• For powder coatings, mass tone application with medium- to high-jetness levels, PRINTEX 95, PRINTEX 90, PRINTEX 85, HIBLACK 50L, HIBLACK 600L and HIBLACK 890 are recommended.
  • For low- to medium-jetness applications, PRINTEX U, PRINTEX 60, PRINTEX 300, HIBLACK 5L, the NEROX types, PRINTEX 45 and PRINTEX 260 are suitable.
  • For tinting application, coarser types like PRINTEX 60, PRINTEX 300, HIBLACK 5L and PRINTEX 260 are recommended. If a strong bluish undertone is required, PRINTEX G, HIBLACK 160 and LAMP BLACK 101 showed the best results.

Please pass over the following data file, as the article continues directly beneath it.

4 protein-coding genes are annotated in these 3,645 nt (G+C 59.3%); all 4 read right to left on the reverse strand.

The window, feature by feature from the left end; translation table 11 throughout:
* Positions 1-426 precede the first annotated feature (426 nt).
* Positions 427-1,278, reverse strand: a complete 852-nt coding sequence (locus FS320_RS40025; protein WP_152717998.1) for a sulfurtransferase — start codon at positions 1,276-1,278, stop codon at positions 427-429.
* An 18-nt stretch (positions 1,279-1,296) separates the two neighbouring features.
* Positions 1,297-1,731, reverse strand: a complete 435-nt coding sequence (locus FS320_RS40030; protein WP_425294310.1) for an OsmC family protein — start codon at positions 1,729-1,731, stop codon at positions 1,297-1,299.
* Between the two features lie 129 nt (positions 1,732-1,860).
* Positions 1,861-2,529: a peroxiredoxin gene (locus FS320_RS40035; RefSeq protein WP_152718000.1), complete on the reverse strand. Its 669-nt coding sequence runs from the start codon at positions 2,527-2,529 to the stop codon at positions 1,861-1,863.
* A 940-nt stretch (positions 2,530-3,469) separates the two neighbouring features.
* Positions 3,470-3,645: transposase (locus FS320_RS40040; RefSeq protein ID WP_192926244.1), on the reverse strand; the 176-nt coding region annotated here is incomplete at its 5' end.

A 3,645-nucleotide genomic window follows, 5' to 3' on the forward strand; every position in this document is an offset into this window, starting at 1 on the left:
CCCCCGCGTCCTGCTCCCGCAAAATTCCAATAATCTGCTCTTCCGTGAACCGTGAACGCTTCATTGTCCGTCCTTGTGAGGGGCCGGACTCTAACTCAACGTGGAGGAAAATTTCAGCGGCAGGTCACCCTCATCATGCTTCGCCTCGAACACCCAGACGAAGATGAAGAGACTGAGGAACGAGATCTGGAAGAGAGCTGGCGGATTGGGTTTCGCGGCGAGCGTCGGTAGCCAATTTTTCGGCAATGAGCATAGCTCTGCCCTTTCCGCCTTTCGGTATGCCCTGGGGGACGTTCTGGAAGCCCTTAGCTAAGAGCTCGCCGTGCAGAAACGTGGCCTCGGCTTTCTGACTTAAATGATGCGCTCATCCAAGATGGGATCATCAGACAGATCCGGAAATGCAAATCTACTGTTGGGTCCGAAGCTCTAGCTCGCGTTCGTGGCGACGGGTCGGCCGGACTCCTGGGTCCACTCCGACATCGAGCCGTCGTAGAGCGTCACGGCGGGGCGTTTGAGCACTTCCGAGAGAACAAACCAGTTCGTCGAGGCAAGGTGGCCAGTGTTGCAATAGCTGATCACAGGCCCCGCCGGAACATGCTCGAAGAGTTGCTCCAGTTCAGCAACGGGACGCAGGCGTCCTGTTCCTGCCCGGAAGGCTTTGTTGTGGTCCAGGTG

• Based on the results from this study, after-treated grades do not provide coloristic benefits in comparison to non-after-treated grades. The use of after-treated specialty carbon black might improve the flow behavior and processability. In general, non-after-treated specialty carbon black gives a better cost/performance ratio in powder coatings.


1    Li, W.; Franco, D.C.; Yang, M.S.; Zhu, X.; Zhang, H.; Shao, Y.; Zhang, H.; Zhu, J. Investigation of the performance of ATH powders in organic powder coatings. Coatings 2019, 9, 110, 1-2

2    The Different Types of Powder Coating. (accessed Dec 23, 2019)

3    Coloristic Properties of Specialty Carbon Blacks in Full Tone and Tinting Applications for Coatings: Orion Engineered Carbons LLC, Technical information 1464, 2015.